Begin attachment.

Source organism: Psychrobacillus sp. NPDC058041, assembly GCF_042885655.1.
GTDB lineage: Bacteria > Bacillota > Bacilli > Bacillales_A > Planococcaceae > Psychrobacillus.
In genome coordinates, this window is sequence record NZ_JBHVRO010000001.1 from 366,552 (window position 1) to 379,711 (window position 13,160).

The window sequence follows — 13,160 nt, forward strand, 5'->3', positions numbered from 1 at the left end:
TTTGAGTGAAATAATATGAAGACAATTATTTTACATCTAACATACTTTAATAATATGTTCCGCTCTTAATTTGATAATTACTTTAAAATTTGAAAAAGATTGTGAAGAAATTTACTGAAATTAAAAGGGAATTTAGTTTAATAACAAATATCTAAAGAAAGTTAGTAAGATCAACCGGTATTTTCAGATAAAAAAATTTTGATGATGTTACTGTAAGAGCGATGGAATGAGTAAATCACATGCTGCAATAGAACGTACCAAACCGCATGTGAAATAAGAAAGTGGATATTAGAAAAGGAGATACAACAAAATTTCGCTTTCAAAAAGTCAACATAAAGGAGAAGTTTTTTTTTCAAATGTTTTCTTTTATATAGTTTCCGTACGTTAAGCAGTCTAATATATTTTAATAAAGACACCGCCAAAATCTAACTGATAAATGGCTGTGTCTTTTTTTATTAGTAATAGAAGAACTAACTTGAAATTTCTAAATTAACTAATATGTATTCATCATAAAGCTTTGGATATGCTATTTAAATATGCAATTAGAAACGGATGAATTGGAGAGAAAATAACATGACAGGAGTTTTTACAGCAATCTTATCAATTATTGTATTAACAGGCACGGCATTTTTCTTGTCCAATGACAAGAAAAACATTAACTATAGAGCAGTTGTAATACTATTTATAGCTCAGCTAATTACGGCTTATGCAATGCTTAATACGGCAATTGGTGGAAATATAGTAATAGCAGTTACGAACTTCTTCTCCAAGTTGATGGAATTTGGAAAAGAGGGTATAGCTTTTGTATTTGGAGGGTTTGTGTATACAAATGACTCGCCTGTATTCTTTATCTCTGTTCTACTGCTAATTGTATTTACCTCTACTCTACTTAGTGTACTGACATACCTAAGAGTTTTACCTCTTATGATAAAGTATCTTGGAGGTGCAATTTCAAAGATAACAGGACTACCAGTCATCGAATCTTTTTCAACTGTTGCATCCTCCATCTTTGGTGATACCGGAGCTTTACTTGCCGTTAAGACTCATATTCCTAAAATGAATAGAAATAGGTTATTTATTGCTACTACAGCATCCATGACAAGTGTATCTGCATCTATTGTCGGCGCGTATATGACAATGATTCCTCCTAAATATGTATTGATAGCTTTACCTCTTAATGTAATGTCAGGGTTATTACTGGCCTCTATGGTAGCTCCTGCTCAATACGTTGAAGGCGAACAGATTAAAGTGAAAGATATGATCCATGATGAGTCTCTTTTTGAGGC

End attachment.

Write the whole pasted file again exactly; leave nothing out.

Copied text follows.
Source organism: Psychrobacillus sp. NPDC058041, assembly GCF_042885655.1.
GTDB lineage: Bacteria > Bacillota > Bacilli > Bacillales_A > Planococcaceae > Psychrobacillus.
In genome coordinates, this window is sequence record NZ_JBHVRO010000001.1 from 366,552 (window position 1) to 379,711 (window position 13,160).

The window sequence follows — 13,160 nt, forward strand, 5'->3', positions numbered from 1 at the left end:
TTTGAGTGAAATAATATGAAGACAATTATTTTACATCTAACATACTTTAATAATATGTTCCGCTCTTAATTTGATAATTACTTTAAAATTTGAAAAAGATTGTGAAGAAATTTACTGAAATTAAAAGGGAATTTAGTTTAATAACAAATATCTAAAGAAAGTTAGTAAGATCAACCGGTATTTTCAGATAAAAAAATTTTGATGATGTTACTGTAAGAGCGATGGAATGAGTAAATCACATGCTGCAATAGAACGTACCAAACCGCATGTGAAATAAGAAAGTGGATATTAGAAAAGGAGATACAACAAAATTTCGCTTTCAAAAAGTCAACATAAAGGAGAAGTTTTTTTTTCAAATGTTTTCTTTTATATAGTTTCCGTACGTTAAGCAGTCTAATATATTTTAATAAAGACACCGCCAAAATCTAACTGATAAATGGCTGTGTCTTTTTTTATTAGTAATAGAAGAACTAACTTGAAATTTCTAAATTAACTAATATGTATTCATCATAAAGCTTTGGATATGCTATTTAAATATGCAATTAGAAACGGATGAATTGGAGAGAAAATAACATGACAGGAGTTTTTACAGCAATCTTATCAATTATTGTATTAACAGGCACGGCATTTTTCTTGTCCAATGACAAGAAAAACATTAACTATAGAGCAGTTGTAATACTATTTATAGCTCAGCTAATTACGGCTTATGCAATGCTTAATACGGCAATTGGTGGAAATATAGTAATAGCAGTTACGAACTTCTTCTCCAAGTTGATGGAATTTGGAAAAGAGGGTATAGCTTTTGTATTTGGAGGGTTTGTGTATACAAATGACTCGCCTGTATTCTTTATCTCTGTTCTACTGCTAATTGTATTTACCTCTACTCTACTTAGTGTACTGACATACCTAAGAGTTTTACCTCTTATGATAAAGTATCTTGGAGGTGCAATTTCAAAGATAACAGGACTACCAGTCATCGAATCTTTTTCAACTGTTGCATCCTCCATCTTTGGTGATACCGGAGCTTTACTTGCCGTTAAGACTCATATTCCTAAAATGAATAGAAATAGGTTATTTATTGCTACTACAGCATCCATGACAAGTGTATCTGCATCTATTGTCGGCGCGTATATGACAATGATTCCTCCTAAATATGTATTGATAGCTTTACCTCTTAATGTAATGTCAGGGTTATTACTGGCCTCTATGGTAGCTCCTGCTCAATACGTTGAAGGCGAACAGATTAAAGTGAAAGATATGATCCATGATGAGTCTCTTTTTGAGGC